Go out on New Year's Eve (which probably means you'll be coming home on New Year's Day) and you'll probably be implored by friends and family to be careful. Take a cab. Lots of drunk drivers out, obviously. It makes sense that the New Year's holiday would be a busy one for law enforcement and emergency response teams. And it is. But, believe it or not, New Year's Day is not the most treacherous day of the year to be behind the wheel.
Before we go any further, let's just clarify this: None of what we are about to say means that it's a good idea to be reckless on New Year's Eve. It's a safe bet that several of the drivers on the road should not be in a car. Just because there are statistically more car crashes on other days doesn't mean you shouldn't be careful.
Now, then. According to the National Highway Traffic Safety Administration, which is the government agency tasked with tracking and reporting on such issues, the worst day of the year to be in a car is Thanksgiving. And that's a problem, because a whole lot of people drive around on Thanksgiving. In fact, that's one of the factors contributing to this status. Other reasons include the fact that these car trips to visit family and friends tend to be longer than people drive on non-holidays, the long holiday weekend, and excessive consumption of alcohol (especially throughout the day). Thanksgiving seems so innocuous and wholesome, maybe because of the football and the way that everyone passes out on the couch after the massive meal and all the feel-good turkey chemicals. But really, the NHTSA says that the Thanksgiving holiday weekend is just a ruthless killer in disguise.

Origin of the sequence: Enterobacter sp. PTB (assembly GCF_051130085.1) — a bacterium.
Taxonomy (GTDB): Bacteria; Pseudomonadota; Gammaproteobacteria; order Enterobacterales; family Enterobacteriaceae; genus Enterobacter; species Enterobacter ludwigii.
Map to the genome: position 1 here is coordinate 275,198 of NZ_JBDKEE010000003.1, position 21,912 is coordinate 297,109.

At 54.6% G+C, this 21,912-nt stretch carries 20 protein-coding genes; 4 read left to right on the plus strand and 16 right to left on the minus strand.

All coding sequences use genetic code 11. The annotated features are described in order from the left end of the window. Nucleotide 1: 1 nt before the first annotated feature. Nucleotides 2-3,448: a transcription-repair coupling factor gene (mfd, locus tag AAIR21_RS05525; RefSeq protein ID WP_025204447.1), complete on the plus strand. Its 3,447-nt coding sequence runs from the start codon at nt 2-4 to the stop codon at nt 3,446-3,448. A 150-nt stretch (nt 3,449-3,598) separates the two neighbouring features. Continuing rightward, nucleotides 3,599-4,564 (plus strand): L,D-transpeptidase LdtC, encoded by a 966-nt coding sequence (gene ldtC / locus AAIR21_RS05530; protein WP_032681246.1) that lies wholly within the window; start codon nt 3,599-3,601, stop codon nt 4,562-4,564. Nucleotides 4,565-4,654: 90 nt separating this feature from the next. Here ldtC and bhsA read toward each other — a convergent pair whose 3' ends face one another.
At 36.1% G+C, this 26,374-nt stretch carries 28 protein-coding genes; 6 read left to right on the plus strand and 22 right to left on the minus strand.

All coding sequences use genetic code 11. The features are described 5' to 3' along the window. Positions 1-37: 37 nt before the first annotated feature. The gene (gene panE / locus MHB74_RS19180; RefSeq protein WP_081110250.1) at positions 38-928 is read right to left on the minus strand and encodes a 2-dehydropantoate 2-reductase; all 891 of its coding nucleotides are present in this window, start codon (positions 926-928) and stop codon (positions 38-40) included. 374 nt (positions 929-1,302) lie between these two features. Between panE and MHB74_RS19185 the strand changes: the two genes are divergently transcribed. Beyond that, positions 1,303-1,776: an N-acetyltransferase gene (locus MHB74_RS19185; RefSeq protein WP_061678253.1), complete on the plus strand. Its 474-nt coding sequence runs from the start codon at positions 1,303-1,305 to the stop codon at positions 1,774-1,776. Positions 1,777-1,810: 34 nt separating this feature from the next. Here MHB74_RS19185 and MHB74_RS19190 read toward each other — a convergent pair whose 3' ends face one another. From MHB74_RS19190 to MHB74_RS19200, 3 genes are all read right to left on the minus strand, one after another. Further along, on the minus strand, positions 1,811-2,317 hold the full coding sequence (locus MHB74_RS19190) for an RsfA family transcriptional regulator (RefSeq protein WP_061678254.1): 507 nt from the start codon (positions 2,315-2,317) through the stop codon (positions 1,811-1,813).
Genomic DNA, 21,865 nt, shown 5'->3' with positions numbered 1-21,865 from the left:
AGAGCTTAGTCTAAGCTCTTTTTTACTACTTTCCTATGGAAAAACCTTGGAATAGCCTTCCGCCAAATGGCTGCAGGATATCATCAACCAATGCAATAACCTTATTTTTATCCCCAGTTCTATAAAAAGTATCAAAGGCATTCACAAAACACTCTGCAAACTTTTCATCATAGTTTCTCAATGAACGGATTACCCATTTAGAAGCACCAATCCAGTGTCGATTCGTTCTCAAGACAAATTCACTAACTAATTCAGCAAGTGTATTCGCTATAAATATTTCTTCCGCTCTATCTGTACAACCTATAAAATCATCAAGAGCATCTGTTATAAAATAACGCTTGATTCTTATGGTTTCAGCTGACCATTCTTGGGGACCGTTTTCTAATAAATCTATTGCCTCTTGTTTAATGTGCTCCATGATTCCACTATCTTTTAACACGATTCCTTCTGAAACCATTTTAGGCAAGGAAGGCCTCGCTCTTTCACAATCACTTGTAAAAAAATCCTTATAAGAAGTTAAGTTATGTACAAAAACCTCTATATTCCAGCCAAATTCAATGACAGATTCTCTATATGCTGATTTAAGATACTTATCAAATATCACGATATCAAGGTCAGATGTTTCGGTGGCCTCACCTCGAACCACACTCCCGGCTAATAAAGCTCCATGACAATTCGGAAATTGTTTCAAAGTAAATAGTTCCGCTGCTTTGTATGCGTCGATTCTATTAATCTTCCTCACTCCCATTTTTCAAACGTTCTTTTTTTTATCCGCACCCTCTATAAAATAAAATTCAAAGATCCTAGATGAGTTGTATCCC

For similar reasons (well, aside from the turkey feast and autumn decorations), the runners-up on the list of the most dangerous days to drive are all holidays. Next up, statistically, are the Fourth of July, Memorial Day and Labor Day. That's right, after Turkey Day, most of the danger falls during the summer. People are eager to enjoy the good weather, which typically involves the risky combination of crowded roads and lowered inhibitions. New Year's Eve comes in at number 5, with the sinister Halloween right on its tail. So, statistically speaking, there's no real reason to fret about going out on New Year's Eve. Practically speaking, though, the risk of a car crash is higher, and it always makes sense to use a little extra caution.
- Detwiler, Jacqueline. "Most Dangerous Holidays For Drivers." Forbes. Nov. 6, 2008. (May 4, 2015) http://www.forbes.com/2008/11/06/dangerous-driving-holidays-forbeslife-cx_jd_1106travel.html
- Gareffa, Peter. "Thanksgiving Is One of the Most Dangerous Holidays for Driving." Edmunds. Nov. 26, 2014. (May 4, 2015) http://www.edmunds.com/car-news/thanksgiving-is-one-of-the-most-dangerous-holidays-for-driving.html